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Raphael Saadiq - "The Way I See It"

Moving Forward, Backwards

About.com Rating 4.5 Star Rating


Raphael Saadiq -
Image © Sony Records.
Raphael Saadiq has had a long and distinguished career in the world of music. From his beginnings in the 1980s as a member of the groundbreaking neo-soul trio Tony! Toni! Toné! to his work in the 1990s with the supergroup Lucy Pearl to his successes throughout this decade as a producer, singer and songwriter for himself and others, Saadiq has become something of a legend, albeit an underappreciated one. And on his latest solo album, The Way I See It, Saadiq adds a brilliant new chapter to his storied career. The album, released in the U.S. on Sept. 16, 2008, is easily one of 2008's best releases.

A Thrilling Album

The Way I See It is basically Raphael Saadiq's love letter to the R&B and Soul music of the 1950s, '60s and early '70s, specifically the gritty Motown and Stax Records styles. The album's 13 tracks are all-new songs, but have a very vintage, throwback sound to them. Ever since Amy Winehouse's Back To Black became a massive international hit, retro-Soul has become trendy, but on this album Saadiq shows that he's not just cashing in on a trend. Every song, from top to bottom shows a deep, true meaning and understanding of what true, classic Soul and R&B are.

Perhaps the best example of this is the second track, "100 Yard Dash," a two-minute, 18-second ditty about a man who's completely twisted over a honey-sweet woman. If you didn't already know the song was brand-new, you'd swear it was about 50 years old. Saadiq is that good at emulating the sound of that era that each song sounds like an authentic piece of music from the past, instead of just like someone who's trying to imitate. It's obvious that a lot of love, thought and planning went into the construction and production of the songs. Instead of using computers and synthesizers, Saadiq went all-out and got actual musicians - horn players, guitarists, pianists, etc. - in addition to himself, to play in the studio. Their presence gives the songs more life and vibrancy than they otherwise would have. And Saadiq himself is on-point vocally and sounds renewed by this project. Some of his previous post-Tony! Toni! Toné! work was pleasant but ultimately forgettable. This, however, is a thrilling neo-classic album.

A Loving Tribute

Image © Sony Records.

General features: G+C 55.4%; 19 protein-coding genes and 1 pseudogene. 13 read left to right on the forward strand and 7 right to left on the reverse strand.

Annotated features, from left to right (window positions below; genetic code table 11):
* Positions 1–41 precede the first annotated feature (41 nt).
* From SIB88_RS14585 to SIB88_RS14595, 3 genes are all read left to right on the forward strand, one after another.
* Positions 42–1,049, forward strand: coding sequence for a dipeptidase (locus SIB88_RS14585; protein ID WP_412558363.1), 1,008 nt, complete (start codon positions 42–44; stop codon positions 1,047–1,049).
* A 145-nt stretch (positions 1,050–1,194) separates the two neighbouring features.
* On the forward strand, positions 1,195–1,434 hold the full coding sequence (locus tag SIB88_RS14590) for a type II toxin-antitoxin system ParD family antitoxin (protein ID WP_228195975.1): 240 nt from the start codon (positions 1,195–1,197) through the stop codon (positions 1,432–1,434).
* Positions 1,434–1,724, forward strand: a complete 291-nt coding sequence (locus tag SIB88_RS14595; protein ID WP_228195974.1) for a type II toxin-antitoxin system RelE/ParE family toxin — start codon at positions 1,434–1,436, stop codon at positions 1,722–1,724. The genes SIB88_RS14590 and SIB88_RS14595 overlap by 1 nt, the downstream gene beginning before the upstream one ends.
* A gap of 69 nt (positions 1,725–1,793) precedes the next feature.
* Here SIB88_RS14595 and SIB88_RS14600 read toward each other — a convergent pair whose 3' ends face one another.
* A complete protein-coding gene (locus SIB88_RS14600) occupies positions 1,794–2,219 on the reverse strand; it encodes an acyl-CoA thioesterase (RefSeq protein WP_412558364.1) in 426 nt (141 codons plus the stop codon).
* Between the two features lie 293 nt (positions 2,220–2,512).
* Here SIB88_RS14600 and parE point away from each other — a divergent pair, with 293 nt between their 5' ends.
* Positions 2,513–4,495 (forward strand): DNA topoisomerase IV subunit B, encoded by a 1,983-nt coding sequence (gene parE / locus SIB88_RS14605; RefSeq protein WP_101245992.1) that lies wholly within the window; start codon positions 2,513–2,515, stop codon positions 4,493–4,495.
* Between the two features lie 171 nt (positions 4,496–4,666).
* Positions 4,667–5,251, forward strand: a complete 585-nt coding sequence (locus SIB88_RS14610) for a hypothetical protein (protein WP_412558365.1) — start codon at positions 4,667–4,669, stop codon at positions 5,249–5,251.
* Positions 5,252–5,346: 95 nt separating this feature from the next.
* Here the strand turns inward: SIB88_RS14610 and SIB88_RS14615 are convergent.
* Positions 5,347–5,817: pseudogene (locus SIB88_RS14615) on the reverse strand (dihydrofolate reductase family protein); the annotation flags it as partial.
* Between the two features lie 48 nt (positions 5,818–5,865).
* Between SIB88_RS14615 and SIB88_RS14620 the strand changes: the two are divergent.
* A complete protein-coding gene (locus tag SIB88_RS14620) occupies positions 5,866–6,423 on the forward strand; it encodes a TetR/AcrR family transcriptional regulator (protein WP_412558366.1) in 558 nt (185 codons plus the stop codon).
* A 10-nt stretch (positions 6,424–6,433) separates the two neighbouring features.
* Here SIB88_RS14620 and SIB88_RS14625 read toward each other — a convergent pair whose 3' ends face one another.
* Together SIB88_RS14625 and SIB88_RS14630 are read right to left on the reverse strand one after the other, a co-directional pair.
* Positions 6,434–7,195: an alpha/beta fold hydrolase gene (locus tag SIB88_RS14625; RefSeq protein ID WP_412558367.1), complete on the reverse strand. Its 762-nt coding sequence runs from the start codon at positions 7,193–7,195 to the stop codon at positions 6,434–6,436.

Among the other standout tracks are "Just One Kiss," a sexy, upbeat duet between Saadiq and British Soul singer Joss Stone; "Love That Girl," a track that bears a strong musical resemblance to Mary Wells' 1964 classic "My Guy;" and "Never Give You Up," which features Saadiq's protege, a young male singer named CJ Hilton, plus some nice harmonica work by the legendary Stevie Wonder. Also deserving special mention is "Oh Girl," which sounds like a perfect replica of something that The Stylistics or Smokey Robinson & The Miracles might have recorded back in the day; and "Let's Take A Walk," a very direct, lust-filled track about sex that's not at all obscene but probably would have been considered shocking back in the '60s.

Although there are no bad songs on the album, there are two that for various reasons don't work as well as the other 11 tracks. One is "Calling," which combines Spanish vocals and Latin guitar with a 1950s doo-wop sound. The result isn't awful, but isn't exactly brilliant, either. The other semi-misfire is a remix of "Oh Girl" that features Jay-Z. The usually on-point rapper completely ruins the song by proving a half-rapped, semi-sung intro that totally massacres the beat, and not in a good way.

So overall, this album is a lovingly crafted, excellently executed tribute to the men and women who paved the way for contemporary Soul and R&B. Anyone who's a fan of such classic artists as Sam Cooke, Marvin Gaye and Donny Hathaway, should likely enjoy and appreciate this loving tribute to the era when they were at their creative and commercial peaks.

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